Fire in China, Ashes in America


God's torch is passing to Asia, and he is performing many miracles in China.
—American missionary David Lin

Diane over a Crossroads is starting a series looking at the underground Chinese Church. I'll be quoting liberally from her blog, Chinese Girl with Her Biblebut as always, it pays great dividends to read her post.

Every Godblogger I know tries to tell it like it is, but inevitably the vast majority of us are English-speakers of American and British extraction. No matter what we might think of ourselves, most of us are not that much different in how we reflect a Western Church philosophy with roots in Reformation Europe. Acculturated as we are within Evangelicalism (mostly), we also take on the sheen of our wealthy American and U.K. culture. Especially for those of us in the United States, our models for how to live out the Christian walk are inextricably linked to American Manifest Destiny, the American Dream, Rugged Individualism, and a "What's in it for me?" attitude.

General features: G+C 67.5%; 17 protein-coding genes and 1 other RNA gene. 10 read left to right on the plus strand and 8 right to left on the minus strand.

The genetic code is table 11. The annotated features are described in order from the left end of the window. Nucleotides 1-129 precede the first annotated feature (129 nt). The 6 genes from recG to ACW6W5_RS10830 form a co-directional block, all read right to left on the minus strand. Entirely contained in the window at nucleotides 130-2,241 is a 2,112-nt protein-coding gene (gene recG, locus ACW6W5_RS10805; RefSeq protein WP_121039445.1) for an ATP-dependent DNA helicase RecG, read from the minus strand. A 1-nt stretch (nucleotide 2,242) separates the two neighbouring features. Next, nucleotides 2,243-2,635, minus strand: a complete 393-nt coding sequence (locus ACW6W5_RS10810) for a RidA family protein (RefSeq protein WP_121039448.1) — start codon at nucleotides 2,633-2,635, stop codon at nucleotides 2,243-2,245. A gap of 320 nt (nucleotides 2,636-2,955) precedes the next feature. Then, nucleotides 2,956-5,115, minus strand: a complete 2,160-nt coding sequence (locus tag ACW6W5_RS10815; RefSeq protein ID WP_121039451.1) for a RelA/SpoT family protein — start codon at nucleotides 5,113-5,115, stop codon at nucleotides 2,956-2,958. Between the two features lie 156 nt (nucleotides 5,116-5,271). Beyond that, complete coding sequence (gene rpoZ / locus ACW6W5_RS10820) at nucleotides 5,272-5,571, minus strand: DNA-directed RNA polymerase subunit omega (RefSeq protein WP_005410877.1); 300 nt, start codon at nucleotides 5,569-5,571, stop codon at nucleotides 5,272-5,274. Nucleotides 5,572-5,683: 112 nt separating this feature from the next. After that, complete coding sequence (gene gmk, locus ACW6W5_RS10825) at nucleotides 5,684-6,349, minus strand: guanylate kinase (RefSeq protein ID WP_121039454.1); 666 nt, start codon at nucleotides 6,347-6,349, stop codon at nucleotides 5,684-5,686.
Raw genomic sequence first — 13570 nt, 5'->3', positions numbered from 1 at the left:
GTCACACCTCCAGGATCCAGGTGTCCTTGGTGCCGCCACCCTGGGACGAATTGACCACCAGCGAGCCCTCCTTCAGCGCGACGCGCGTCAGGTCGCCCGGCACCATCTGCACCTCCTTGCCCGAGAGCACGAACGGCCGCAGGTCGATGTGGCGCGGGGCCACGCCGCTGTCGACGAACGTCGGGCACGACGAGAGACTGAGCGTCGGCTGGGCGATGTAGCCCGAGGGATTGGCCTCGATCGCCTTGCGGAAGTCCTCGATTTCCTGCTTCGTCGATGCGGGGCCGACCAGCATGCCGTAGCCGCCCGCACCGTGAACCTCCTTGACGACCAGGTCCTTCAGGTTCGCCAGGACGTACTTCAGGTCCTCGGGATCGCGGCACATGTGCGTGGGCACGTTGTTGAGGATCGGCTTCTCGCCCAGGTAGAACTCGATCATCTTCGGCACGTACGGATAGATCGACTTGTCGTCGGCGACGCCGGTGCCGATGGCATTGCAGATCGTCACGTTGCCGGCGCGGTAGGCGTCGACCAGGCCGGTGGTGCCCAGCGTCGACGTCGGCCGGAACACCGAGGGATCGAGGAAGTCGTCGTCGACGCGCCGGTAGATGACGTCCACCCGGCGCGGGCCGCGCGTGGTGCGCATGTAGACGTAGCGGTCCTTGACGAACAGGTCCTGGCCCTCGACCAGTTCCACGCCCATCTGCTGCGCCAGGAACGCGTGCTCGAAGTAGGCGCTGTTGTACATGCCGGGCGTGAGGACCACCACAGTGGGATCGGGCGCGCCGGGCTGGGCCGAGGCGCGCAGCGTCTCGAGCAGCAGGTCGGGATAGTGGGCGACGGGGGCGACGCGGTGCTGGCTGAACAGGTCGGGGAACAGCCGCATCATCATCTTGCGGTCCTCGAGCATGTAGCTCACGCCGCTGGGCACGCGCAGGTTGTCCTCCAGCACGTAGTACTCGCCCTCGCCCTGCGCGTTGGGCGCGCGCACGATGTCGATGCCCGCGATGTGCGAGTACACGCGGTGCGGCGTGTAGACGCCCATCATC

Yet not every Christian in the world thinks or acts like we do. I know it's hard to believe, but we are not the measure of all things Christian.

Yesterday, I posted that our Western roots and over-reliance on Greek thought have led us into a pit of division, where sides must be chosen, for some have even wondered which hemisphere of our brains is more godly. While we seem to be obsessed with drawing dividing lines wherever we can stick our straight-edge, the non-Western world shows us a Christianity far less at odds with itself—or with the Gospel.

Take the simple act of prayer. Ask most Americans about prayer and they'll say they wholeheartedly believe in it, even if they don't do all that much of it daily. The Chinese underground Church takes a different stance. Not only are the leaders of those churches praying several hours each day, but they have older saints who are devoting themselves to prayer all day and most of the night.